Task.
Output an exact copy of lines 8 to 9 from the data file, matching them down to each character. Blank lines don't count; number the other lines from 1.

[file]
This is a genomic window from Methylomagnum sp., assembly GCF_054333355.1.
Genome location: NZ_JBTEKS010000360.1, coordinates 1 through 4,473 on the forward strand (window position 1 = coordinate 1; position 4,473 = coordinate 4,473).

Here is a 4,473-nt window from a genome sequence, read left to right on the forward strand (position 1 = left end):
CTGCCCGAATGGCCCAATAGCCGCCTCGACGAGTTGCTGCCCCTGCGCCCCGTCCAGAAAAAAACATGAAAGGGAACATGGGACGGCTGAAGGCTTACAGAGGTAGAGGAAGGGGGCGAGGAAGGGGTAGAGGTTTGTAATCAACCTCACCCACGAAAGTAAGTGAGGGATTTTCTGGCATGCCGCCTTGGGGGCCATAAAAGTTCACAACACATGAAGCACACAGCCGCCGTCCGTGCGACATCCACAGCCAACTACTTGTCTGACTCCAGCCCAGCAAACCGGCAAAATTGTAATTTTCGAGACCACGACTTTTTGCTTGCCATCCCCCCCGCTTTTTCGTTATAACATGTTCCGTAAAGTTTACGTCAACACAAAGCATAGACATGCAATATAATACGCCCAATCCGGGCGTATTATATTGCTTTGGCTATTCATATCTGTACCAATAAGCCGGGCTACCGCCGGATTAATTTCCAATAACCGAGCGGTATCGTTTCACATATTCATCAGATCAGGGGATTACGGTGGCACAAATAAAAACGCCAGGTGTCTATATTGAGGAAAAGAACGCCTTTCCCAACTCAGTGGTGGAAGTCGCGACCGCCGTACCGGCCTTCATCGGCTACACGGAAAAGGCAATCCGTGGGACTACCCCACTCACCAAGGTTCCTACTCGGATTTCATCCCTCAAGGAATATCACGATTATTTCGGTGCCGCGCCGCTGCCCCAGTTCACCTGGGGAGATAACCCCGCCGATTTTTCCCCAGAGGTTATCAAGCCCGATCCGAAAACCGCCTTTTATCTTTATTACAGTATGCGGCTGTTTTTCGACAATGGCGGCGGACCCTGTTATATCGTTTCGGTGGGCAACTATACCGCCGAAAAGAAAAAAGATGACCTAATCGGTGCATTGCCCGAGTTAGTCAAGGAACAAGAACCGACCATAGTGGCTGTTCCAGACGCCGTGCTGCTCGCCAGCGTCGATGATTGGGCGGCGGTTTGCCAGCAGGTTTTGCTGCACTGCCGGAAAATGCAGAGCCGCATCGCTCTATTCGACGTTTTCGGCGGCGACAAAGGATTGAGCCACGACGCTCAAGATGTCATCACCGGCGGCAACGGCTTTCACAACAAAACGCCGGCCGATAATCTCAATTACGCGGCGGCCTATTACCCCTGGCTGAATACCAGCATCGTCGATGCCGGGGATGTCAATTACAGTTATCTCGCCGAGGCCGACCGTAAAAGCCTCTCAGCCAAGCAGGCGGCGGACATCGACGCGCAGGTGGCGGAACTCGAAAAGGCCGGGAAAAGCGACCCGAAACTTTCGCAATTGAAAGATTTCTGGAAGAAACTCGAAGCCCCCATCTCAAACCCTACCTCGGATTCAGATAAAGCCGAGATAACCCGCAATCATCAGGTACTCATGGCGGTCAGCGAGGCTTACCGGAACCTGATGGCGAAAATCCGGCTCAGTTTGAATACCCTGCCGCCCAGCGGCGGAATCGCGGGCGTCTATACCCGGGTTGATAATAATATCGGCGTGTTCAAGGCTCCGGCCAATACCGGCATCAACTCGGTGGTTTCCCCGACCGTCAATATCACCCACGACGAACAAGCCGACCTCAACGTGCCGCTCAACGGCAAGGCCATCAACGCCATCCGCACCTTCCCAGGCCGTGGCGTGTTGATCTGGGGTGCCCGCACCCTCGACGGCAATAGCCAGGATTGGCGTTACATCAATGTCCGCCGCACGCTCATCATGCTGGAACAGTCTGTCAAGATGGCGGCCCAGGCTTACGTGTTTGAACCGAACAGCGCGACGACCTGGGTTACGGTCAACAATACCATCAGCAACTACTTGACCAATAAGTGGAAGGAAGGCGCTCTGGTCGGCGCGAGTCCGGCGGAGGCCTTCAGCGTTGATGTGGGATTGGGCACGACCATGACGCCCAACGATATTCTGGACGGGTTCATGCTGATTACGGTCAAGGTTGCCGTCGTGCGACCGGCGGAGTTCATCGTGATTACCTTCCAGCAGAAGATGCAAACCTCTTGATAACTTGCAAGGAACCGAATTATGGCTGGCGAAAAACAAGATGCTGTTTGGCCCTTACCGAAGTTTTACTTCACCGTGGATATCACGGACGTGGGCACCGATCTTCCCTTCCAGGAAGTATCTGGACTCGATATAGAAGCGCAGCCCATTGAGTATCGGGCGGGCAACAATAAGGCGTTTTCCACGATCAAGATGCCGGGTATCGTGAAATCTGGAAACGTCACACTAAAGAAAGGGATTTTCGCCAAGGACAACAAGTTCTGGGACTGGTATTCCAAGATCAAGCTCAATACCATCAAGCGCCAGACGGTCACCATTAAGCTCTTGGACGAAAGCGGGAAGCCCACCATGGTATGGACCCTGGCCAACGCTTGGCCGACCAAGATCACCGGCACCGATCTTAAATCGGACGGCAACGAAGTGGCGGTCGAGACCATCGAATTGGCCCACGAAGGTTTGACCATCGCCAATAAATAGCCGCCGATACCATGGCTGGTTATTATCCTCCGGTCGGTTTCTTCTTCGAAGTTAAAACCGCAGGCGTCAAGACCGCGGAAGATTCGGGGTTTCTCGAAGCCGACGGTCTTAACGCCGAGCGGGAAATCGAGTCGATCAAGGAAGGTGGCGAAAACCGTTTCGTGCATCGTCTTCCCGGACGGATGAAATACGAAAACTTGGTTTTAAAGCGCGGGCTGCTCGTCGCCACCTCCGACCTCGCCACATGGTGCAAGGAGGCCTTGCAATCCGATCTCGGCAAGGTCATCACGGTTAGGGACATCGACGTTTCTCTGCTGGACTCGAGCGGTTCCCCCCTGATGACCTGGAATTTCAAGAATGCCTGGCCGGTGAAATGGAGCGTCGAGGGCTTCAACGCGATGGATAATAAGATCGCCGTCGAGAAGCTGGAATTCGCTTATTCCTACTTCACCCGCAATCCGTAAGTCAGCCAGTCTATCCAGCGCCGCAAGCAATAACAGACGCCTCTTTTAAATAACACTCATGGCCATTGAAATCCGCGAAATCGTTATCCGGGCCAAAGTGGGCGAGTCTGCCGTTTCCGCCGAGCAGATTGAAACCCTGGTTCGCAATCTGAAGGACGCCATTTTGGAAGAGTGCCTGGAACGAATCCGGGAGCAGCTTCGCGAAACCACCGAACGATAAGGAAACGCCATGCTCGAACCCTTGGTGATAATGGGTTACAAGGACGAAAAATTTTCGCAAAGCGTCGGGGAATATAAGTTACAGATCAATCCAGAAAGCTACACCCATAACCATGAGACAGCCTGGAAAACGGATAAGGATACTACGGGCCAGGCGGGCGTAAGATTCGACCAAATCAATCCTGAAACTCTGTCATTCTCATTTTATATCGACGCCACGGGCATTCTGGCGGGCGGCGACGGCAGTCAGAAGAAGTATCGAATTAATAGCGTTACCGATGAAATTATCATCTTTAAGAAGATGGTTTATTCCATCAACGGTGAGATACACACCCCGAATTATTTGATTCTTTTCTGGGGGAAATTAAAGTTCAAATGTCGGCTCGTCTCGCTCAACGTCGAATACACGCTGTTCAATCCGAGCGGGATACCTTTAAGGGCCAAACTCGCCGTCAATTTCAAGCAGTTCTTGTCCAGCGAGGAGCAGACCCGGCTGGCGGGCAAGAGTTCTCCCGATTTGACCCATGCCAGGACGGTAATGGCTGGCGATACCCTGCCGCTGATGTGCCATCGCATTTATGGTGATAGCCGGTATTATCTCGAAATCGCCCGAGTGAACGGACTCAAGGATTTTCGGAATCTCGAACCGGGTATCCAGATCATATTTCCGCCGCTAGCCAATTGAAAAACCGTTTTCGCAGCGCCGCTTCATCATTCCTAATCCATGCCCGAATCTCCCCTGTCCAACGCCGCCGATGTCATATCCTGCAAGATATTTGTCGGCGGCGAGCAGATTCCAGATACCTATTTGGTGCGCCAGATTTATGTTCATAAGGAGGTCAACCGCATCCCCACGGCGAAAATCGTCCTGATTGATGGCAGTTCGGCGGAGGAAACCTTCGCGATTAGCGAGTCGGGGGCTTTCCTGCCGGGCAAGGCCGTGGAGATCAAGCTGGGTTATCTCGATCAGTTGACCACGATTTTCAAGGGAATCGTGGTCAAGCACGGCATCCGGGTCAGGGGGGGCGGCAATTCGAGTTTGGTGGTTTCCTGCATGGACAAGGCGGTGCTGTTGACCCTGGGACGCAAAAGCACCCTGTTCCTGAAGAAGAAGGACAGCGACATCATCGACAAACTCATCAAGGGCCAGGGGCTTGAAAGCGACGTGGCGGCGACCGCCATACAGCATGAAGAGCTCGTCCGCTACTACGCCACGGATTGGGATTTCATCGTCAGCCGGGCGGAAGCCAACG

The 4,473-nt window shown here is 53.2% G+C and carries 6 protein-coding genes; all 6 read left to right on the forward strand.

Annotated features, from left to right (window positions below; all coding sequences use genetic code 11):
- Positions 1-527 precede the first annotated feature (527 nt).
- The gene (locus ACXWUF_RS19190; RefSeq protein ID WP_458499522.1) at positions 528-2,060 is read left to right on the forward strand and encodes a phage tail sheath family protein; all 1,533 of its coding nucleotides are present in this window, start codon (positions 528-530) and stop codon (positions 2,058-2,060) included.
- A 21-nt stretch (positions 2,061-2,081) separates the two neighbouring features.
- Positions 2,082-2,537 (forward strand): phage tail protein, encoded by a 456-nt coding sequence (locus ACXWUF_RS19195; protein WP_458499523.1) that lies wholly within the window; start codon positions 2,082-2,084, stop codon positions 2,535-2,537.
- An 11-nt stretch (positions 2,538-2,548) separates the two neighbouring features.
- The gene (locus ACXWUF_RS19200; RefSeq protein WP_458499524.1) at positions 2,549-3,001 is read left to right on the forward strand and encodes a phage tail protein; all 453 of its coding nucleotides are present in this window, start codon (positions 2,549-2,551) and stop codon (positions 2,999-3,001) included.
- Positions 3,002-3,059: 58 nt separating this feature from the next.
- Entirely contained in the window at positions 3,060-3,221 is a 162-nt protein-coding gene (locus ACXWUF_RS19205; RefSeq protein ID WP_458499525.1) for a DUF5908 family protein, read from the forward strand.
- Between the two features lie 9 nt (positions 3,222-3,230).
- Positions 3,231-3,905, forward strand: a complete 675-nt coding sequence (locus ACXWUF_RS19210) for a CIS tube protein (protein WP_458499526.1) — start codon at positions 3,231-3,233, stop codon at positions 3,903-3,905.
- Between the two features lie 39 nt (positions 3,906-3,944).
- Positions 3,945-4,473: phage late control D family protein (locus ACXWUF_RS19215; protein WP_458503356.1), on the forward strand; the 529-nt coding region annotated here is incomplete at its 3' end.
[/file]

- The gene (locus ACXWUF_RS19190; RefSeq protein ID WP_458499522.1) at positions 528-2,060 is read left to right on the forward strand and encodes a phage tail sheath family protein; all 1,533 of its coding nucleotides are present in this window, start codon (positions 528-530) and stop codon (positions 2,058-2,060) included.
- A 21-nt stretch (positions 2,061-2,081) separates the two neighbouring features.